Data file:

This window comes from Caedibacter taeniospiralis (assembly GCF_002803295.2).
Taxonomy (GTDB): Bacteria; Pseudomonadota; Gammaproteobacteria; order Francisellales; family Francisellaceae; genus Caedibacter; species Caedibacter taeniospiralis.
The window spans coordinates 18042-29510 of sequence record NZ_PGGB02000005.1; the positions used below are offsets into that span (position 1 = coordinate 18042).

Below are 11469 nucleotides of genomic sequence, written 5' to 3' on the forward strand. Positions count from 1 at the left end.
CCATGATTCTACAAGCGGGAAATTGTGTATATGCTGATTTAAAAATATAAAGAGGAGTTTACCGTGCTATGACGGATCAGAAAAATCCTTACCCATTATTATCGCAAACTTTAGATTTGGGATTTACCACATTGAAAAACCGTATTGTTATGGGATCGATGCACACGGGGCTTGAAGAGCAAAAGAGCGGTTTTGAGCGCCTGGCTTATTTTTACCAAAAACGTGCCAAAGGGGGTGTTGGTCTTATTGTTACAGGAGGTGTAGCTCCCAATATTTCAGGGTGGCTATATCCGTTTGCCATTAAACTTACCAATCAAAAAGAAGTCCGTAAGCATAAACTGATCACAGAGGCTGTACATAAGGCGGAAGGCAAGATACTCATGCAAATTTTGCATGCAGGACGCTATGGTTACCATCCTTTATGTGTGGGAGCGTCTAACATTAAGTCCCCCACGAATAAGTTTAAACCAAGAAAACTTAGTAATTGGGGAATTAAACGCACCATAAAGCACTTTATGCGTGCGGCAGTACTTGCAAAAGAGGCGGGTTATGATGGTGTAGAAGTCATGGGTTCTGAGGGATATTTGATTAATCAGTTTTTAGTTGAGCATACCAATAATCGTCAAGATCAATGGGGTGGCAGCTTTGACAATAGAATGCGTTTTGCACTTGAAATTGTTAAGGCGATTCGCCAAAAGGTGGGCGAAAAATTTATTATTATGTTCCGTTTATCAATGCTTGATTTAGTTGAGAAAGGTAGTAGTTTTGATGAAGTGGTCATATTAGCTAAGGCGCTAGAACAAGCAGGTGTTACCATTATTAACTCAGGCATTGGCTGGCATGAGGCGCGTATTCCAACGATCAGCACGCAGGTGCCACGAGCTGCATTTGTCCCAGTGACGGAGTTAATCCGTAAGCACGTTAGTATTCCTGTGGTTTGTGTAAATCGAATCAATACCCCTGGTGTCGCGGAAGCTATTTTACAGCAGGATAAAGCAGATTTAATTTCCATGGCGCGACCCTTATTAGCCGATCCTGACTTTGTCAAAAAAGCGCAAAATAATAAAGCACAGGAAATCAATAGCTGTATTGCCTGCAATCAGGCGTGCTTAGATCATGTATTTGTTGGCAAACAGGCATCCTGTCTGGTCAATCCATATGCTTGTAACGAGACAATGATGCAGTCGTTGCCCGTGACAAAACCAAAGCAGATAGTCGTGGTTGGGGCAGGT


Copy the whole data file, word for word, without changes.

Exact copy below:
This window comes from Caedibacter taeniospiralis (assembly GCF_002803295.2).
Taxonomy (GTDB): Bacteria; Pseudomonadota; Gammaproteobacteria; order Francisellales; family Francisellaceae; genus Caedibacter; species Caedibacter taeniospiralis.
The window spans coordinates 18042-29510 of sequence record NZ_PGGB02000005.1; the positions used below are offsets into that span (position 1 = coordinate 18042).

Below are 11469 nucleotides of genomic sequence, written 5' to 3' on the forward strand. Positions count from 1 at the left end.
CCATGATTCTACAAGCGGGAAATTGTGTATATGCTGATTTAAAAATATAAAGAGGAGTTTACCGTGCTATGACGGATCAGAAAAATCCTTACCCATTATTATCGCAAACTTTAGATTTGGGATTTACCACATTGAAAAACCGTATTGTTATGGGATCGATGCACACGGGGCTTGAAGAGCAAAAGAGCGGTTTTGAGCGCCTGGCTTATTTTTACCAAAAACGTGCCAAAGGGGGTGTTGGTCTTATTGTTACAGGAGGTGTAGCTCCCAATATTTCAGGGTGGCTATATCCGTTTGCCATTAAACTTACCAATCAAAAAGAAGTCCGTAAGCATAAACTGATCACAGAGGCTGTACATAAGGCGGAAGGCAAGATACTCATGCAAATTTTGCATGCAGGACGCTATGGTTACCATCCTTTATGTGTGGGAGCGTCTAACATTAAGTCCCCCACGAATAAGTTTAAACCAAGAAAACTTAGTAATTGGGGAATTAAACGCACCATAAAGCACTTTATGCGTGCGGCAGTACTTGCAAAAGAGGCGGGTTATGATGGTGTAGAAGTCATGGGTTCTGAGGGATATTTGATTAATCAGTTTTTAGTTGAGCATACCAATAATCGTCAAGATCAATGGGGTGGCAGCTTTGACAATAGAATGCGTTTTGCACTTGAAATTGTTAAGGCGATTCGCCAAAAGGTGGGCGAAAAATTTATTATTATGTTCCGTTTATCAATGCTTGATTTAGTTGAGAAAGGTAGTAGTTTTGATGAAGTGGTCATATTAGCTAAGGCGCTAGAACAAGCAGGTGTTACCATTATTAACTCAGGCATTGGCTGGCATGAGGCGCGTATTCCAACGATCAGCACGCAGGTGCCACGAGCTGCATTTGTCCCAGTGACGGAGTTAATCCGTAAGCACGTTAGTATTCCTGTGGTTTGTGTAAATCGAATCAATACCCCTGGTGTCGCGGAAGCTATTTTACAGCAGGATAAAGCAGATTTAATTTCCATGGCGCGACCCTTATTAGCCGATCCTGACTTTGTCAAAAAAGCGCAAAATAATAAAGCACAGGAAATCAATAGCTGTATTGCCTGCAATCAGGCGTGCTTAGATCATGTATTTGTTGGCAAACAGGCATCCTGTCTGGTCAATCCATATGCTTGTAACGAGACAATGATGCAGTCGTTGCCCGTGACAAAACCAAAGCAGATAGTCGTGGTTGGGGCAGGT